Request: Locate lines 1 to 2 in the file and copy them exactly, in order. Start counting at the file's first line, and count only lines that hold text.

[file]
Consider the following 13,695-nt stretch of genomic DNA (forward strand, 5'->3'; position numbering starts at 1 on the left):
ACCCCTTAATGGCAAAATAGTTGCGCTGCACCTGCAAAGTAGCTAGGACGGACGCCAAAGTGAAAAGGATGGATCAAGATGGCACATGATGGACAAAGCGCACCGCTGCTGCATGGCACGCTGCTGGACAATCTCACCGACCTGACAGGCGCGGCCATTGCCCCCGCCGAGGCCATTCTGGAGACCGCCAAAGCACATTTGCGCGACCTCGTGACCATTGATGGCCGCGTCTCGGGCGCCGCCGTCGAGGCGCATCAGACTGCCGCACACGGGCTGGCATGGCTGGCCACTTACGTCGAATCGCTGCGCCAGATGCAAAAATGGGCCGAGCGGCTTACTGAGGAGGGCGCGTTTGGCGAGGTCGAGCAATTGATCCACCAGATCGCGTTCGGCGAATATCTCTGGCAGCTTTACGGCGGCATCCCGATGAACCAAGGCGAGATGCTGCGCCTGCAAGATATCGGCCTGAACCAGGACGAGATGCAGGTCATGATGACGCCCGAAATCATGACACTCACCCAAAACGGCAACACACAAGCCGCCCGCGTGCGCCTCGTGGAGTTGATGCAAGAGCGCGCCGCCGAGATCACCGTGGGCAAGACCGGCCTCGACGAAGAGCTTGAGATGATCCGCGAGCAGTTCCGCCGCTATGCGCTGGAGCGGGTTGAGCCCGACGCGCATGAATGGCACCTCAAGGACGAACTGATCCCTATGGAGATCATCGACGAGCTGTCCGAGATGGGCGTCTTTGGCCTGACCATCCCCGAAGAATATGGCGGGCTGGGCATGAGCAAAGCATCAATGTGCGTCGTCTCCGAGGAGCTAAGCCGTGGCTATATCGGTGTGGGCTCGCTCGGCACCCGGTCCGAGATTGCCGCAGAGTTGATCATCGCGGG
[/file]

Consider the following 13,695-nt stretch of genomic DNA (forward strand, 5'->3'; position numbering starts at 1 on the left):
ACCCCTTAATGGCAAAATAGTTGCGCTGCACCTGCAAAGTAGCTAGGACGGACGCCAAAGTGAAAAGGATGGATCAAGATGGCACATGATGGACAAAGCGCACCGCTGCTGCATGGCACGCTGCTGGACAATCTCACCGACCTGACAGGCGCGGCCATTGCCCCCGCCGAGGCCATTCTGGAGACCGCCAAAGCACATTTGCGCGACCTCGTGACCATTGATGGCCGCGTCTCGGGCGCCGCCGTCGAGGCGCATCAGACTGCCGCACACGGGCTGGCATGGCTGGCCACTTACGTCGAATCGCTGCGCCAGATGCAAAAATGGGCCGAGCGGCTTACTGAGGAGGGCGCGTTTGGCGAGGTCGAGCAATTGATCCACCAGATCGCGTTCGGCGAATATCTCTGGCAGCTTTACGGCGGCATCCCGATGAACCAAGGCGAGATGCTGCGCCTGCAAGATATCGGCCTGAACCAGGACGAGATGCAGGTCATGATGACGCCCGAAATCATGACACTCACCCAAAACGGCAACACACAAGCCGCCCGCGTGCGCCTCGTGGAGTTGATGCAAGAGCGCGCCGCCGAGATCACCGTGGGCAAGACCGGCCTCGACGAAGAGCTTGAGATGATCCGCGAGCAGTTCCGCCGCTATGCGCTGGAGCGGGTTGAGCCCGACGCGCATGAATGGCACCTCAAGGACGAACTGATCCCTATGGAGATCATCGACGAGCTGTCCGAGATGGGCGTCTTTGGCCTGACCATCCCCGAAGAATATGGCGGGCTGGGCATGAGCAAAGCATCAATGTGCGTCGTCTCCGAGGAGCTAAGCCGTGGCTATATCGGTGTGGGCTCGCTCGGCACCCGGTCCGAGATTGCCGCAGAGTTGATCATCGCGGG